C2019-44 – Additive manufacturing of three-dimensional metal structures by photoelectrochemical methods

Technology # 19-44 Additive manufacturing of metals generally involves laser-sintered metal powders for large parts and large feature sizes. Nanometer-to-micrometer-scale features, like those of interest to plasmonic, microelectronic, optoelectronic, catalytic and other applications, require the metallization of 3D-printed templates. The templates are formed on expensive two-photon 3D-printing systems and are generally small in extent (a few square millimeters) and slow to produce, making this a difficult strategy for scale-up. We have invented a bench-top, chemical process to form three-dimensional, microstructure noble metal interfaces without a clean room or costly capital equipment. Our current capabilities can achieve feature sizes of 10 microns, though we are aiming to improve our feature sizes (down to 1 micron) in the next year. Our process is completely parallel in area, meaning that it takes the same amount of time to grow three dimensional features in 1 mm^2, 1 cm^2, or even across an entire wafer. Unlike other metallization processes (evaporation, sputtering) that waste a majority of the materials that go into the process, our approach is atom-efficient. Every atom of expensive noble metal feedstock used in our process goes into the deposited layer, rather than all over the surface of the deposition chamber and lift-off layer. Technology Ventures ventures@uark.edu 479-575-7243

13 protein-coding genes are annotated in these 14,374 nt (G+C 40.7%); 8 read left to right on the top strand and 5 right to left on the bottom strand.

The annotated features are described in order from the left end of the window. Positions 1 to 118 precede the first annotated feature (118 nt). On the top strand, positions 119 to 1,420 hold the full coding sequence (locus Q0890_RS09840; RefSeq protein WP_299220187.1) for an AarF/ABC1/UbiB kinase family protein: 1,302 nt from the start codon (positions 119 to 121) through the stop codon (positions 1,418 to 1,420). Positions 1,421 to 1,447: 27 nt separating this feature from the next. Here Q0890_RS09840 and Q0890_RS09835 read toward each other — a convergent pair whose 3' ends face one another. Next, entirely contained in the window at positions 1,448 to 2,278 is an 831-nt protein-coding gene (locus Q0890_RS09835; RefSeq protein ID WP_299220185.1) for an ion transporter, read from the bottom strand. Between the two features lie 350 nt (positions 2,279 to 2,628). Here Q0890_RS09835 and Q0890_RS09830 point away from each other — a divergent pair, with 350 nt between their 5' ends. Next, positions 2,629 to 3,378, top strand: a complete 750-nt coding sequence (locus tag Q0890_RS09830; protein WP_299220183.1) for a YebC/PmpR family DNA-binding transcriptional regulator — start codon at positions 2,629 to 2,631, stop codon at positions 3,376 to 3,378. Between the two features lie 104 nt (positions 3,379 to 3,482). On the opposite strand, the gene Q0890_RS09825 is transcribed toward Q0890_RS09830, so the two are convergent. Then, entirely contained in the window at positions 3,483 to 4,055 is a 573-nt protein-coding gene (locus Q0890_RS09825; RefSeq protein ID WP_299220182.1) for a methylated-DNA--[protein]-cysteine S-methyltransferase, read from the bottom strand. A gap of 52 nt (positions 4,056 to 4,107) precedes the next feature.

Related Blog

Smart, interactive desk

Get ready to take your space management game to the next level with the University of Glasgow’s innovative project! By combining the

Mechanical Hamstring™

University of Delaware Technology Overview This device was created to allow athletes who suffer a hamstring strain to return to the field

Join Our Newsletter

                                                   Receive Innovation Updates, New Listing Highlights And More